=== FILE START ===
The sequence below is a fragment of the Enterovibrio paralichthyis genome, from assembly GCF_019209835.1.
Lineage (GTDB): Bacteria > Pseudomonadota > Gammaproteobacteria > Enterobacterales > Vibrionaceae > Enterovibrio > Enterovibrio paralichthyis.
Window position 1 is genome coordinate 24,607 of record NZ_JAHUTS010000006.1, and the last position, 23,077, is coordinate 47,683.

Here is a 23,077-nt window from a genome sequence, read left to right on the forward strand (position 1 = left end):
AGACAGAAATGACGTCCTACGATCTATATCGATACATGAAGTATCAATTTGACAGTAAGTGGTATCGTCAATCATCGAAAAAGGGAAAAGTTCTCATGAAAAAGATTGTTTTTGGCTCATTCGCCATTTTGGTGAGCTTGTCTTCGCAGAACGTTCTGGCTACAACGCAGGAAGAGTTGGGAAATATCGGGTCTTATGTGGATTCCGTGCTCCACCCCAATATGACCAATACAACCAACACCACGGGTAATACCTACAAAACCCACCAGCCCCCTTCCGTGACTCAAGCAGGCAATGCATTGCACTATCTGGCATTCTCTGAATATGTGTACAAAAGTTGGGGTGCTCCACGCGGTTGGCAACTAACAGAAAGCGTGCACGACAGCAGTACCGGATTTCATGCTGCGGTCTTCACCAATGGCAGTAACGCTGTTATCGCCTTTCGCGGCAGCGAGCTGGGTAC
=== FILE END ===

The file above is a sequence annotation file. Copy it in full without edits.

The sequence below is a fragment of the Enterovibrio paralichthyis genome, from assembly GCF_019209835.1.
Lineage (GTDB): Bacteria > Pseudomonadota > Gammaproteobacteria > Enterobacterales > Vibrionaceae > Enterovibrio > Enterovibrio paralichthyis.
Window position 1 is genome coordinate 24,607 of record NZ_JAHUTS010000006.1, and the last position, 23,077, is coordinate 47,683.

Here is a 23,077-nt window from a genome sequence, read left to right on the forward strand (position 1 = left end):
AGACAGAAATGACGTCCTACGATCTATATCGATACATGAAGTATCAATTTGACAGTAAGTGGTATCGTCAATCATCGAAAAAGGGAAAAGTTCTCATGAAAAAGATTGTTTTTGGCTCATTCGCCATTTTGGTGAGCTTGTCTTCGCAGAACGTTCTGGCTACAACGCAGGAAGAGTTGGGAAATATCGGGTCTTATGTGGATTCCGTGCTCCACCCCAATATGACCAATACAACCAACACCACGGGTAATACCTACAAAACCCACCAGCCCCCTTCCGTGACTCAAGCAGGCAATGCATTGCACTATCTGGCATTCTCTGAATATGTGTACAAAAGTTGGGGTGCTCCACGCGGTTGGCAACTAACAGAAAGCGTGCACGACAGCAGTACCGGATTTCATGCTGCGGTCTTCACCAATGGCAGTAACGCTGTTATCGCCTTTCGCGGCAGCGAGCTGGGTAC